9. Of course they shed!! But, they do shed less than other cats. We had 2 DSH before our Ragdolls. Their shedding was awful!! I think the lack of an undercoat helps with the shedding volume. I have also noticed that Minou and Gary ( seal point minks) shed less than Samson (regular lilac point). Samson’s hair also sticks to our clothes more often than not.

  10. So far, my little 10 month old Grace doesn’t shed much but she is a sepia and her fur is a lot different from my other kitties because it feels really silky and there is not much undercoat at all, maybe none. That said, just picked up my new Baby Seal Lynx Ragdoll and she was shedding all over us, but think that it was due to 1) she had just been bathed, and 2) she was so nervous riding in the car and meeting us for the first time. Since she has been here, haven’t noticed much but that probably will change. I don’t mind though, I love to roll up cat hair balls! Just call me a crazy cat lady!

  11. Good lord, YES, they shed, LOL! I read about their supposed “low-shedding” prior to getting my boy, too (although fortunately, I pretty much figured it sounded too good to be true, so I wasn’t overly upset when that proved otherwise.) I have one–ONE–Ragdoll, but my house is covered in everything from little wafting bits of fluff to outright tufts, at any given moment. (I wet my palms daily and use them to pick up the fur on our bed cover and on his scratching towers, as those places/surfaces seem particularly prone to attracting fur; elsewhere, I’m constantly bending over and picking up bits of fur.) Yet, there’s never any shortage of fur in the brushes when we have a grooming session, either. Truly, a Ragdoll’s fur–and his/her ability to keep making it!–is nothing short of amazing. 😉

  12. Yes they shed! If a breeder is telling you they don’t shed then they are misleading you. The truth is that ragdolls shed much less than most long haired cats. I deal with the shedding with my amazing dyson animal vacuum, a lint roller hung up on the hat rack by the front door, a lint roller in my car… keeping my closet doors closed, and not allowing them on furniture i don’t want their hair on. 🙂

    also, brushing them at least twice weekly. and nutritional support goes the farthest way with coat health. if your rag isn’t taking in adequate nutrition then the shedding will become very problematic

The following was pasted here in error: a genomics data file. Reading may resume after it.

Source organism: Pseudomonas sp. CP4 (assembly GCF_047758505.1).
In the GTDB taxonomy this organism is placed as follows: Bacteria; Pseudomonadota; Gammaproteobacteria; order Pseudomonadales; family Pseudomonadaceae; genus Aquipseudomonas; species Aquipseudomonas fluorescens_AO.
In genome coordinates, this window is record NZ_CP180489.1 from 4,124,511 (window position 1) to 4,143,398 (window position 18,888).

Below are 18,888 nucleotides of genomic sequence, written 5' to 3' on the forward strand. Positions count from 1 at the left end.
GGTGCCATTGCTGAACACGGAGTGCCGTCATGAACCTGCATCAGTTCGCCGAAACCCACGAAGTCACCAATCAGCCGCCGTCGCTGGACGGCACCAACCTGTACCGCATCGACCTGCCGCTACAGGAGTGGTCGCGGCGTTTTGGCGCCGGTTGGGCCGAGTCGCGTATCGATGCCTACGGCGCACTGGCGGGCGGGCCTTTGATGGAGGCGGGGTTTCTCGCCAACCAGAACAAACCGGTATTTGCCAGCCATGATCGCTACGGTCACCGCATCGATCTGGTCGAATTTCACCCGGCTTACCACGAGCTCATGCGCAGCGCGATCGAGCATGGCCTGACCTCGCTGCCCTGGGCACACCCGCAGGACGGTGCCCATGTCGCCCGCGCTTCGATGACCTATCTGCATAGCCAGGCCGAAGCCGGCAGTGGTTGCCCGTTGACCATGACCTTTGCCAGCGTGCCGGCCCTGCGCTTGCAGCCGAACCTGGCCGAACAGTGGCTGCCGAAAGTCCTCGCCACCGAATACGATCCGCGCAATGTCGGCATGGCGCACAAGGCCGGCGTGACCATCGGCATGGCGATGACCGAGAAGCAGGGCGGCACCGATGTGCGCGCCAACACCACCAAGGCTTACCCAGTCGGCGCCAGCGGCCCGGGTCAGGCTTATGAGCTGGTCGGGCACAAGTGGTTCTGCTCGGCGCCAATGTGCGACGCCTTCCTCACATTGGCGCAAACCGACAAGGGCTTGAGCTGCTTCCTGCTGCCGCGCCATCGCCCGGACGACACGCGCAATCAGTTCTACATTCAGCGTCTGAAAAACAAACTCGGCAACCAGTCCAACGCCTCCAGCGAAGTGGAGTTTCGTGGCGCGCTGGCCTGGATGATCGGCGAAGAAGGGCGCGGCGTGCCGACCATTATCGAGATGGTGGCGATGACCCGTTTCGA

13. Oh you bet they shed! Max doesn’t shed quite as much as his sister Mocha, she sheds so much that I can get a softball sized lump of fur off of her multiple times the same week. I use a Furminator on her, as well as a Zoom Groom, a slicker brush and a comb while she purrs her wee brains out. We vacuum the cat hair, although not as much as I should, and use sticky rollers on freshly washed clothing. The cats are banned from the closets and frankly I don’t mind the fluff too much. It is just a part of having cats.

  14. katrina oconnor says:

    yes they do shed my 2 do and fur everywhere and we do brush but i can not get the fur out of the sheets as they sleep on the bed. Anyone have any tips on how to get rid of the fur and the little fur ball???? But i must say i love my Shadow and Rosie very much.

  15. Of course they do; I have never heard this myth – how strange.

  16. Annabella sheds quite a bit if I don’t brush her at least twice a week. Luckily, she loves being brushed, she rolls and twists and purrs, and rubs her chin on the brush. I use the cheap-o kind I found at WalMart, and it works well. She would be happy if I brushed her every day, but since I (purposely) have light-color furniture, it isn’t completely necessary!

  17. Coinneach Fitzpatrick says:

    My Charlie does shed. But, she sheds less than my Persian and *far* less than my Russian. I use a roly comb (I don’t know the technical name for it) on the floofs and a Furminator on the giant short-hair boy.

    1. When you say Russian, do you mean Russian Blue? I was thinking of getting one, but I don’t want a cat that sheds a lot….

      1. I have a Russian Blue and a Ragdoll and my RB’s fur is nothing compared to my RD. Plus the color made it blend in when it landed on things whereas the bright white strands of my RD were like a game of follow the breadcrumbs ^^’

  18. That not shedding is a total myth. I can deal with grooming a couple times a week, vacuuming a few times a week (should be daily but I am lazy). It’s the sterilized fur balls on my clothes that drive me crazy. I have a front load washer (never again) and it does NOT remove fur, just balls it up and leaves it on or even matted into my laundry.

    For grooming though we have found the zoom groomer and the greyhound comb to help a lot. Make sure you start them young.

  19. Ted sheds all the time and if it gets warm it comes out in lumps! Although he is mostly not white, nearly all his hair is white, its everywhere, all over the carpet and anywhere he’s been – you can see if he’s sneaked a nap on the bed – he also killed my daughter’s laptop, when it was repaired they said they had never had one full of cat hair before!

  20. Absolutely they shed! I have raised them for over twenty
    years. However the are not profuse shredders like many
    short haired cats. I think only twice a year you really notice the hair and with frequent grooming it is easy to keep this in check. Plus they love combing! Using a baby wipe on their hair ( if you do not like to give baths)
    also helps to remove extra hair.